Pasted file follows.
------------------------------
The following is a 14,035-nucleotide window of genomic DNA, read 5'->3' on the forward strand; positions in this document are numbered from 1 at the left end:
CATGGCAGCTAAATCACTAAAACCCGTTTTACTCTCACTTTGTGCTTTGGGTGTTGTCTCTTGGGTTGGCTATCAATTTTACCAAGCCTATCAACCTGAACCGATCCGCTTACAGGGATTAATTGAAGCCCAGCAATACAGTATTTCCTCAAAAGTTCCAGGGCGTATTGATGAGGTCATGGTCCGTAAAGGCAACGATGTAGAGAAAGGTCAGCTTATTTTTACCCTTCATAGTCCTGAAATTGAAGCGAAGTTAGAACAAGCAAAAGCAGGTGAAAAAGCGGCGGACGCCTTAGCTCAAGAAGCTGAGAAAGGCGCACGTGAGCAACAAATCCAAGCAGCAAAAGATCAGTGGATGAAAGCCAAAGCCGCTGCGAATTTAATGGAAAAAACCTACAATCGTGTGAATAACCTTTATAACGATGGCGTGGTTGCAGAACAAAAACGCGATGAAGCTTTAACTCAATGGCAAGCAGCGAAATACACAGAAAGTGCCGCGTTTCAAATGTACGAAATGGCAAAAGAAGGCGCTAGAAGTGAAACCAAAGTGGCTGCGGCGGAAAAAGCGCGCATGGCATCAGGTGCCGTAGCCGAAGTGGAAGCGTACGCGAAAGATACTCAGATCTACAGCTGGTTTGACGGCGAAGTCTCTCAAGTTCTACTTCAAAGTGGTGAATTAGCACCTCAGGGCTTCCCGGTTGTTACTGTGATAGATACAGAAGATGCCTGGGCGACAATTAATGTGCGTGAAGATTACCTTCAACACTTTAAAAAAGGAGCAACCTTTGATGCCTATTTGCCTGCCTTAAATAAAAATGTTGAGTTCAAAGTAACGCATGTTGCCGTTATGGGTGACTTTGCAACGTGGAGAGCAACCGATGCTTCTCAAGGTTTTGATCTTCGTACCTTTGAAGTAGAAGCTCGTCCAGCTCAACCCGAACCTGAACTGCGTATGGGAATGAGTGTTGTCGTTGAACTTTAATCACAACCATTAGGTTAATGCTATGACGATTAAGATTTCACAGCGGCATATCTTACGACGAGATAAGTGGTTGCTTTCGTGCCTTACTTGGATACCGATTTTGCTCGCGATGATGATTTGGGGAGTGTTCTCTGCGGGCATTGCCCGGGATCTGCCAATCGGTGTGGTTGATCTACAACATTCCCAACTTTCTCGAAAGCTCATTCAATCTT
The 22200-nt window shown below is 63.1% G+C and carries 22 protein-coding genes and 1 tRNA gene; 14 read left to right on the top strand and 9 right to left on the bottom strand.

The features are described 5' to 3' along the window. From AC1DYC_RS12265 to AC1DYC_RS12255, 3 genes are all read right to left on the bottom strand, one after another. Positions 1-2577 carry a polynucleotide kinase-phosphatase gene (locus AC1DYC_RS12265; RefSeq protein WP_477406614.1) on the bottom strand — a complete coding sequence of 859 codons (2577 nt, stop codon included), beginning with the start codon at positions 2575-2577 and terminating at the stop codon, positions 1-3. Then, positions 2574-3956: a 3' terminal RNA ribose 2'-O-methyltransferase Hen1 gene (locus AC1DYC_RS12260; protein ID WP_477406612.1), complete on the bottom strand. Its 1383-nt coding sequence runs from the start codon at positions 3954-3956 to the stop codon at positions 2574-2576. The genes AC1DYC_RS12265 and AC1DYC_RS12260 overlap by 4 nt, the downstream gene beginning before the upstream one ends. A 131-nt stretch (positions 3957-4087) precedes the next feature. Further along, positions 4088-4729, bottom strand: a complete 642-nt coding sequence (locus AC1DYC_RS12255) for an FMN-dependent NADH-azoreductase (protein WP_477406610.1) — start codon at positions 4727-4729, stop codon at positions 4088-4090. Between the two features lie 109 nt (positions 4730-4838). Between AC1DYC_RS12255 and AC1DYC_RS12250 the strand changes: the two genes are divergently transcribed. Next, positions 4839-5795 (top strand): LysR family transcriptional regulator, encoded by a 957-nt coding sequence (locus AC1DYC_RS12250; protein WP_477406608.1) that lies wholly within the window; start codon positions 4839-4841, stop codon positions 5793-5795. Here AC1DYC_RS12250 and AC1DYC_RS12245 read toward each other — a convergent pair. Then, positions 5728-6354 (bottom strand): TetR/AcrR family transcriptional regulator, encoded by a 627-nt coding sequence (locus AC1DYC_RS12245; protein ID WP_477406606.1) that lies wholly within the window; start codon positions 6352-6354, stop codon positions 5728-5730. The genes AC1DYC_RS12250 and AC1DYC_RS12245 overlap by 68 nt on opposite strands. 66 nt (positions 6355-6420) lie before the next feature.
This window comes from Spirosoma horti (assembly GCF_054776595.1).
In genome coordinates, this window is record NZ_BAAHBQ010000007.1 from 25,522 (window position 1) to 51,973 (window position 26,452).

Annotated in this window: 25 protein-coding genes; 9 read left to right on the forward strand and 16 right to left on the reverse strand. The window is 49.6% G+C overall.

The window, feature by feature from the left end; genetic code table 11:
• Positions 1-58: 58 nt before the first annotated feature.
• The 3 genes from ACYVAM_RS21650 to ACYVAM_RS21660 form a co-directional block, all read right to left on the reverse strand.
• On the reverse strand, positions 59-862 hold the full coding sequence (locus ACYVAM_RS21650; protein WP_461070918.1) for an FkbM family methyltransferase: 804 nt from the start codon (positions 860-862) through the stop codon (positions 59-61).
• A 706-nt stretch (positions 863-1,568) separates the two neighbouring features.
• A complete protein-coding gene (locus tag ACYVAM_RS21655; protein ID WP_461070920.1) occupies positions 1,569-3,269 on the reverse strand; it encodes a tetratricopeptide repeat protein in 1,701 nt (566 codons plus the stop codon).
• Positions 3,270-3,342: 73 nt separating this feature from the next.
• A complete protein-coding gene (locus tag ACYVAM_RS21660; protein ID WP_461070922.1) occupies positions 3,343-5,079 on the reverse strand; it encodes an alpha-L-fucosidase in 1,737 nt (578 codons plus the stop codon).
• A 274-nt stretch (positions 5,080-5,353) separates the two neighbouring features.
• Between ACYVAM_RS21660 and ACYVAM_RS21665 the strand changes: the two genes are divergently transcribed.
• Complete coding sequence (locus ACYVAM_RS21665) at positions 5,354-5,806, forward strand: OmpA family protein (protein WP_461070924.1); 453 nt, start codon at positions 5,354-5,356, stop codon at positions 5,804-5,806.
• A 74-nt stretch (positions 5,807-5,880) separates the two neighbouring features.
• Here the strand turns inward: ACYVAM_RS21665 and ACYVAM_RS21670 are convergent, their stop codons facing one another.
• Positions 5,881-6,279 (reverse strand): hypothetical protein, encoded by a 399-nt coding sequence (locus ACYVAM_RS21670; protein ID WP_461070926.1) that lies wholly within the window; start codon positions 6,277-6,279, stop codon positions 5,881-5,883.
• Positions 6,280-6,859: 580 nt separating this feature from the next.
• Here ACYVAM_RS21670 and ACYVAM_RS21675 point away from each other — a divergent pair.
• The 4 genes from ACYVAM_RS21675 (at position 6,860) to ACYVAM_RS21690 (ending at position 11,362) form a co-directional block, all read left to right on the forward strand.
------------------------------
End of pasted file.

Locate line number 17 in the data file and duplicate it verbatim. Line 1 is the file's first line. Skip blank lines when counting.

• Between ACYVAM_RS21660 and ACYVAM_RS21665 the strand changes: the two genes are divergently transcribed.